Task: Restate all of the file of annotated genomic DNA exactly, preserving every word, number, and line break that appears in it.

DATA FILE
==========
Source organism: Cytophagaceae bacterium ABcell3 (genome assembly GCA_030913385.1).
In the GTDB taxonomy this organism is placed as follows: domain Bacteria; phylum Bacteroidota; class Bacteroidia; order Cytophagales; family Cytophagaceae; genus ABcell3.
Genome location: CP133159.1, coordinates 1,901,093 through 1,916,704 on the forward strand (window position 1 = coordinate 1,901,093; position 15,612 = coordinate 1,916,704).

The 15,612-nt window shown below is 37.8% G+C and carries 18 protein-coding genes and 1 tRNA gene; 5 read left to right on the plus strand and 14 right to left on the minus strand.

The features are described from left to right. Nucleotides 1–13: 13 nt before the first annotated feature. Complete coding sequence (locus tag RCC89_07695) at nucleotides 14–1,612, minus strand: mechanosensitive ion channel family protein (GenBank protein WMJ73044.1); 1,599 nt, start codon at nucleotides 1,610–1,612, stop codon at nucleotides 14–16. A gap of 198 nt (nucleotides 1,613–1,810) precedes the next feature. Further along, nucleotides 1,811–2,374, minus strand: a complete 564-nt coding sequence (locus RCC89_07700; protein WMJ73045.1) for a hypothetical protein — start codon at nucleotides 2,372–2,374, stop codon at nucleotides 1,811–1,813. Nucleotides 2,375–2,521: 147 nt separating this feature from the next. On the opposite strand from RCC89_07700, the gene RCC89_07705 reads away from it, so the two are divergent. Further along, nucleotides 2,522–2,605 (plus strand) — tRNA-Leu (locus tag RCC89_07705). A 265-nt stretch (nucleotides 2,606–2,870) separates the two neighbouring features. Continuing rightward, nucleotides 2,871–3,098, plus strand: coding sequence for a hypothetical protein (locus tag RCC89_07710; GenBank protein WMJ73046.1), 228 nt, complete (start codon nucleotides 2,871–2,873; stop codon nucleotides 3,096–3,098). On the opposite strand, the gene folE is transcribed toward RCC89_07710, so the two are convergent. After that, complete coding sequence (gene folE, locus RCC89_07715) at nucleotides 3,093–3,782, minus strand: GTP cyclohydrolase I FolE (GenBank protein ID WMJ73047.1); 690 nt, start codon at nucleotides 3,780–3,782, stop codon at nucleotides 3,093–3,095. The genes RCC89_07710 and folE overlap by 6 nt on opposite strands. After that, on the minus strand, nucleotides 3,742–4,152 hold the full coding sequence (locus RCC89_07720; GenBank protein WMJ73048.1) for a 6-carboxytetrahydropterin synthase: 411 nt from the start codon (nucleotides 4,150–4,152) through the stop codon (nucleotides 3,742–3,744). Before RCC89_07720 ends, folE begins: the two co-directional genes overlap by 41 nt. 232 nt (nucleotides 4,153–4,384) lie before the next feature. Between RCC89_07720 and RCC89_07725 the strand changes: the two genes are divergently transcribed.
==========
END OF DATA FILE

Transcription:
Source organism: Cytophagaceae bacterium ABcell3 (genome assembly GCA_030913385.1).
In the GTDB taxonomy this organism is placed as follows: domain Bacteria; phylum Bacteroidota; class Bacteroidia; order Cytophagales; family Cytophagaceae; genus ABcell3.
Genome location: CP133159.1, coordinates 1,901,093 through 1,916,704 on the forward strand (window position 1 = coordinate 1,901,093; position 15,612 = coordinate 1,916,704).

The 15,612-nt window shown below is 37.8% G+C and carries 18 protein-coding genes and 1 tRNA gene; 5 read left to right on the plus strand and 14 right to left on the minus strand.

The features are described from left to right. Nucleotides 1–13: 13 nt before the first annotated feature. Complete coding sequence (locus tag RCC89_07695) at nucleotides 14–1,612, minus strand: mechanosensitive ion channel family protein (GenBank protein WMJ73044.1); 1,599 nt, start codon at nucleotides 1,610–1,612, stop codon at nucleotides 14–16. A gap of 198 nt (nucleotides 1,613–1,810) precedes the next feature. Further along, nucleotides 1,811–2,374, minus strand: a complete 564-nt coding sequence (locus RCC89_07700; protein WMJ73045.1) for a hypothetical protein — start codon at nucleotides 2,372–2,374, stop codon at nucleotides 1,811–1,813. Nucleotides 2,375–2,521: 147 nt separating this feature from the next. On the opposite strand from RCC89_07700, the gene RCC89_07705 reads away from it, so the two are divergent. Further along, nucleotides 2,522–2,605 (plus strand) — tRNA-Leu (locus tag RCC89_07705). A 265-nt stretch (nucleotides 2,606–2,870) separates the two neighbouring features. Continuing rightward, nucleotides 2,871–3,098, plus strand: coding sequence for a hypothetical protein (locus tag RCC89_07710; GenBank protein WMJ73046.1), 228 nt, complete (start codon nucleotides 2,871–2,873; stop codon nucleotides 3,096–3,098). On the opposite strand, the gene folE is transcribed toward RCC89_07710, so the two are convergent. After that, complete coding sequence (gene folE, locus RCC89_07715) at nucleotides 3,093–3,782, minus strand: GTP cyclohydrolase I FolE (GenBank protein ID WMJ73047.1); 690 nt, start codon at nucleotides 3,780–3,782, stop codon at nucleotides 3,093–3,095. The genes RCC89_07710 and folE overlap by 6 nt on opposite strands. After that, on the minus strand, nucleotides 3,742–4,152 hold the full coding sequence (locus RCC89_07720; GenBank protein WMJ73048.1) for a 6-carboxytetrahydropterin synthase: 411 nt from the start codon (nucleotides 4,150–4,152) through the stop codon (nucleotides 3,742–3,744). Before RCC89_07720 ends, folE begins: the two co-directional genes overlap by 41 nt. 232 nt (nucleotides 4,153–4,384) lie before the next feature. Between RCC89_07720 and RCC89_07725 the strand changes: the two genes are divergently transcribed.